One of the great mysteries many of us address in life is how we ended up where we are. What decisions did we make that set us down a certain path? Was it nature or nurture, luck or planning? My path toward my present life focusing on human and natural history in Seattle was one that I started very early in life.
The other day, friends hosted a baby shower and requested that we bring our own baby picture. Looking through a scrap book my parents put together, I quickly found the picture I wanted but then got stuck reading through old report cards. I was able to confirm what my mom had told me when I graduated from college: “David, you never stopped talking in school.” Apparently I disturbed the other children, did not always pay attention, could be a bit too enthusiastic, and didn’t always read tests carefully. Oh well.
But then I came to my third grade report card, written by Ms. Bangs, who I remember as a gray haired, elegant and nice, older woman. I don’t remember much from the class, though I can still picture the room on the second floor of Isaac I. Stevens Elementary School.
At the time my father worked at the University of Washington and his boss was Brewster Denny, Arthur Denny’s great grandson. (I mentioned an interview with Brewster in my book, Too High and Too Steep.) According to Ms. Bangs, Brewster also wrote a letter for, or to, me. Unfortunately, I don’t have a copy. Nor is there a copy of it in his papers in Special Collections at the University of Washington.
She also noted that we read Arthur Denny’s Dream, which of course I have no recollection of doing but with the power of the internet, I found a copy and bought it. The book was written in 1953 by Mrs. Marie Hatten, a fourth grade teacher at Fairview School, and illustrated by ten of her students. Using Four Wagon’s West, a book written by Arthur Denny’s granddaughter, Roberta Frye Watt, as a guide, Hatten’s students drew pictures with crayons, which they later modified with colored paper. Hatten then typed a story to go with the pictures.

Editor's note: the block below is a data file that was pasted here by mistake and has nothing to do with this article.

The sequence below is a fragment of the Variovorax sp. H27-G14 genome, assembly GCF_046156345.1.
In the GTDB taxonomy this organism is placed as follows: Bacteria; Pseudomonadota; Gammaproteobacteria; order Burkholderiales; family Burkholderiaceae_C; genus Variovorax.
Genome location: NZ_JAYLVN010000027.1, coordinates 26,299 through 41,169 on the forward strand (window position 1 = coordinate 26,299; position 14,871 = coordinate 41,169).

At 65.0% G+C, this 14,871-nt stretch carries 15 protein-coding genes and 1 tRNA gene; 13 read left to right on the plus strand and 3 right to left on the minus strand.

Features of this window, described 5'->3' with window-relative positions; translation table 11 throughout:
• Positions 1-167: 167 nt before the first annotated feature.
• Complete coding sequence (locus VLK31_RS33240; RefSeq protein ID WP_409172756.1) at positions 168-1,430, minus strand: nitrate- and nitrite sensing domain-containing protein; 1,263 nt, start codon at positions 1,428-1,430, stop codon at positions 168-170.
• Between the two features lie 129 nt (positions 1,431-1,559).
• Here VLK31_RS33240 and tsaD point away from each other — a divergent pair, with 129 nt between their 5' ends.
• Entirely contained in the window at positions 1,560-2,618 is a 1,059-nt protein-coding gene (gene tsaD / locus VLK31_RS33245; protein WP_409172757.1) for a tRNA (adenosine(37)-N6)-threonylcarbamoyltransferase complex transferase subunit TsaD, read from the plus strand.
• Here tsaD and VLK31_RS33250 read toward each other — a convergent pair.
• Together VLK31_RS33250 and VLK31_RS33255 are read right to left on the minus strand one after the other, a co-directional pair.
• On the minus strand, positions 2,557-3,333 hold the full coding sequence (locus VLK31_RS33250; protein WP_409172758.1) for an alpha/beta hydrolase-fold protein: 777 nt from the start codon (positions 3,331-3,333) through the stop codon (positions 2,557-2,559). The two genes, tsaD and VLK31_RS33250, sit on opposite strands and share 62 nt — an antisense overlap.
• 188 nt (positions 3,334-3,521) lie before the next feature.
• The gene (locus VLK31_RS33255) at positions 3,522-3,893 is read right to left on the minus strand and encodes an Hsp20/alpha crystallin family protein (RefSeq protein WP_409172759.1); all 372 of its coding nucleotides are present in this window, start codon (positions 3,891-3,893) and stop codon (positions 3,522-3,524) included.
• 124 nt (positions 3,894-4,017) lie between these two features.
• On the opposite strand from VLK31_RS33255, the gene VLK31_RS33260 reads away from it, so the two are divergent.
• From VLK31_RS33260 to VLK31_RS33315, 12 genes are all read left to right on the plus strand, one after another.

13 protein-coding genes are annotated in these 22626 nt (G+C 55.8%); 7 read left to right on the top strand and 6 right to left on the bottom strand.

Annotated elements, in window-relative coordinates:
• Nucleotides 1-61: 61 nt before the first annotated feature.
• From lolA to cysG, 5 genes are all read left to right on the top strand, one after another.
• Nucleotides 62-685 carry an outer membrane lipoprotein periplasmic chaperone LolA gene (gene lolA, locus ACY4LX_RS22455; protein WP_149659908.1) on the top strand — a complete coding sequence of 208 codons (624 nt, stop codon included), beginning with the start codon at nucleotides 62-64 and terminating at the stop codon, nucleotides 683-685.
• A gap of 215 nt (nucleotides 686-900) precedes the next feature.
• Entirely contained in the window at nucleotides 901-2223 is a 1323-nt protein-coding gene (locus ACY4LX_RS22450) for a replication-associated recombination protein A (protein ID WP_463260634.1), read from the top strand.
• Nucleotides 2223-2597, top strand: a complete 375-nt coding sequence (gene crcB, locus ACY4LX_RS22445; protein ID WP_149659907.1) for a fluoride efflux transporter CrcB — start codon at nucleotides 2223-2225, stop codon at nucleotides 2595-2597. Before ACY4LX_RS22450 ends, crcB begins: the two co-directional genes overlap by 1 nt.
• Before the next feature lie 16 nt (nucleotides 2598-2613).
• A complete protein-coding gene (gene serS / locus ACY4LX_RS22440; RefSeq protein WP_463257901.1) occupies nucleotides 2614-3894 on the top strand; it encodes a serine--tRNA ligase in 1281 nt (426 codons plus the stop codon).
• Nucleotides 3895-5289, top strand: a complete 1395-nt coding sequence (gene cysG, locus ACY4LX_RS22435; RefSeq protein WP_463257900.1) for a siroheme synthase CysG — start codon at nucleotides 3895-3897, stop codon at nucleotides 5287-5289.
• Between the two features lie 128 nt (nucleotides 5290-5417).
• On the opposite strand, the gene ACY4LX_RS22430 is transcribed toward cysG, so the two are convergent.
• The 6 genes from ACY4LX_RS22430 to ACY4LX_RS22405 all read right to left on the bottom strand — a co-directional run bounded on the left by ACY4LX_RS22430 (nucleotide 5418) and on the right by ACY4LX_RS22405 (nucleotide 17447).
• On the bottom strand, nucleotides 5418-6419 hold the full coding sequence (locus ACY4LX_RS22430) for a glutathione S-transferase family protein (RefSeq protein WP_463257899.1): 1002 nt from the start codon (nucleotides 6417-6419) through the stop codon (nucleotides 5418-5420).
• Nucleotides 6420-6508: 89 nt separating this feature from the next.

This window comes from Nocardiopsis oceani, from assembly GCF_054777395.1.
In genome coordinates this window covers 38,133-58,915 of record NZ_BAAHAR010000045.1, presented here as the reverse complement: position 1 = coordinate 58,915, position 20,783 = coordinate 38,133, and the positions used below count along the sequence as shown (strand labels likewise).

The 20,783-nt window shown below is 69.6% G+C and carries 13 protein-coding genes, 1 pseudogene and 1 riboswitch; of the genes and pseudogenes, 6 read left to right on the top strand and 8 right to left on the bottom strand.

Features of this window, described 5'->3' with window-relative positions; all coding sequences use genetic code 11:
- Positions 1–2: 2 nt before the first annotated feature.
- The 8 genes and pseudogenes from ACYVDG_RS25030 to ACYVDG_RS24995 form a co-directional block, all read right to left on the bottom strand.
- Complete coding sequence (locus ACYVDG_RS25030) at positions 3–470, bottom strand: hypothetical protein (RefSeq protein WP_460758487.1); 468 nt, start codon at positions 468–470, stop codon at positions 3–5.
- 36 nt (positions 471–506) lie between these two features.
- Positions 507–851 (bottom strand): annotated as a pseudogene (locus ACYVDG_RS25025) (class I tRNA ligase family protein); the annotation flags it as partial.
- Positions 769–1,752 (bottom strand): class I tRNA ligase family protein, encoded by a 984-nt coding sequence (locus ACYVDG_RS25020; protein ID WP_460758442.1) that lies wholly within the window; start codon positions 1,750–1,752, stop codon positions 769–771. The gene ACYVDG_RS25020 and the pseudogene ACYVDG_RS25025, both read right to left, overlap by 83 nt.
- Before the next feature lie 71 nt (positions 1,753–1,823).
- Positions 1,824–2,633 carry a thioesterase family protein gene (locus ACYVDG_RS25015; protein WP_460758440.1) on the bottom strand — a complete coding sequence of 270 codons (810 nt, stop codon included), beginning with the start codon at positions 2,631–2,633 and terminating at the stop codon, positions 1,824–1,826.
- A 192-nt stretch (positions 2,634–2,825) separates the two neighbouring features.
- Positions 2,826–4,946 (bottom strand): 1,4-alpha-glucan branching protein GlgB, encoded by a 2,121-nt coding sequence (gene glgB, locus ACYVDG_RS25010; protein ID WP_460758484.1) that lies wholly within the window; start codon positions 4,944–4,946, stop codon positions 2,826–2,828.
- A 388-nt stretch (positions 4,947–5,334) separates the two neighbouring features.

The book tells the story of Arthur, his wife Mary, and their two children, and how they traveled west by wagon. Joined by Arthur’s four bachelor brothers and several other family members, they killed a buffalo, carved their names at Independence Rock, caught fish, and had some issues with the Native inhabitants along the way. As one might imagine for a book of its era, it is racist toward the Indians that the Denny’s met enroute and in Seattle. What also stands out is the creative artwork. The illustrations depict the four brothers and the Mercer Girls.
But back to my report card, where Ms. Bangs added that amazing line. “I’m glad David shows such an interest in Seattle history.” Wow, who knew that the path I now trod started so early in life. Unfortunately, Ms. Bangs died before I wrote my first book about Seattle history but I like to think she would have been proud of what her somewhat rambunctious, often distracted and distracting student became.